Make sure that your environment is safe for you to be calling from and let us know right away if there is something that can hurt us/you or would increase the cautious approach of those responding to the call.
Questions that we always ask include:
- Is anybody hurt and how hurt are they (e.g. unconscious, breathing, walking around, etc.)?
- Are there any dogs?
- Has anyone been drinking or seem like they have been?
- Has anyone been doing any drugs or seem like they have been?
- Are there any children involved or around now or when it happened?
- Are there any weapons involved (you or the bad guys)?
There are literally loads of other questions we will ask depending on what you’re calling about. If you volunteer this information without us asking it makes our job easier and gets the information to those responding quicker.
People and Vehicle Descriptions
If there are people involved, tell the dispatcher who the players are. It is just as important for us to know who the innocent people are as well as the BGs if there is any reason why a LEO would approach them cautiously.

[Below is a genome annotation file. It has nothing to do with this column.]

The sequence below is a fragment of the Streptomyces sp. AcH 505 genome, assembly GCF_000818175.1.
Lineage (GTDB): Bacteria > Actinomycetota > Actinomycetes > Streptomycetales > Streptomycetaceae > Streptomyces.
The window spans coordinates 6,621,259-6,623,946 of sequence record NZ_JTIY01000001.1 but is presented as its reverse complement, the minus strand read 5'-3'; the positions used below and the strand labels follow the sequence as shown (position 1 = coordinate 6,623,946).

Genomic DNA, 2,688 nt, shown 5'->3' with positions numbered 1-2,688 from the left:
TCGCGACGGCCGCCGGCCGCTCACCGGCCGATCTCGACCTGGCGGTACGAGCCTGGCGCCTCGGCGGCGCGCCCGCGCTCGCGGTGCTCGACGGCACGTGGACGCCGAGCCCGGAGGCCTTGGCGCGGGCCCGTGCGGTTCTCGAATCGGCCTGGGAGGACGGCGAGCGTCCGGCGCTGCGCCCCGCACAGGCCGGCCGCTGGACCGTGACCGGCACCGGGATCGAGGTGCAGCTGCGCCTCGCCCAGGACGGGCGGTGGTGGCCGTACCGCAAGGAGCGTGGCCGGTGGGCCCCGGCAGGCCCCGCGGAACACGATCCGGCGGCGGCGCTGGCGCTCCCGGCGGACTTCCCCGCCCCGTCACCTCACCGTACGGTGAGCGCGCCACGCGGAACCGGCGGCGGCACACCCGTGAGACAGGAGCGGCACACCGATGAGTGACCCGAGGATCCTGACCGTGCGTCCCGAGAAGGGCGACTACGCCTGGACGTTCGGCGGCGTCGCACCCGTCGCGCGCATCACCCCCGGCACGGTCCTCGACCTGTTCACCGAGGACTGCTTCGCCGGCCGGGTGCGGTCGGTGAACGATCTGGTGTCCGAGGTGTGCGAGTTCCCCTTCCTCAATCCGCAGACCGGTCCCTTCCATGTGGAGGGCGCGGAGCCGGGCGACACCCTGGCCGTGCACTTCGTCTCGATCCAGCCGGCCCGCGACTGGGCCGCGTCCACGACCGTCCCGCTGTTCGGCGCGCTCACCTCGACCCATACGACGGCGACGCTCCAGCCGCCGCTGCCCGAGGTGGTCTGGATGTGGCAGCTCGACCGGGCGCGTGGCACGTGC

Descriptions of people should include: ethnicity (What they look like, not their family tree; e.g. white/black/Hispanic/native American/Asian/etc.), gender, if they have a hat/what kind/color, hair color and length (approximate), shirt type and major color(s), pants/shorts/dress/etc. (including major color(s)), if they are wearing a jacket (type and major color(s)), shoes (if possible), and any unique characteristics (huge mustache, bushy beard, extremely short skirt, large spiked hair, numerous piercings on the face, tattoos, etc). We also need to know if they are still there or left and if they left which direction they were last seen going.
When a vehicle is involved, we don’t necessarily need to know what manufacturer made the car or the specific model. Unless you are absolutely 100% sure as to what it is and can quote the engineering schematics, we prefer general descriptions of the vehicle.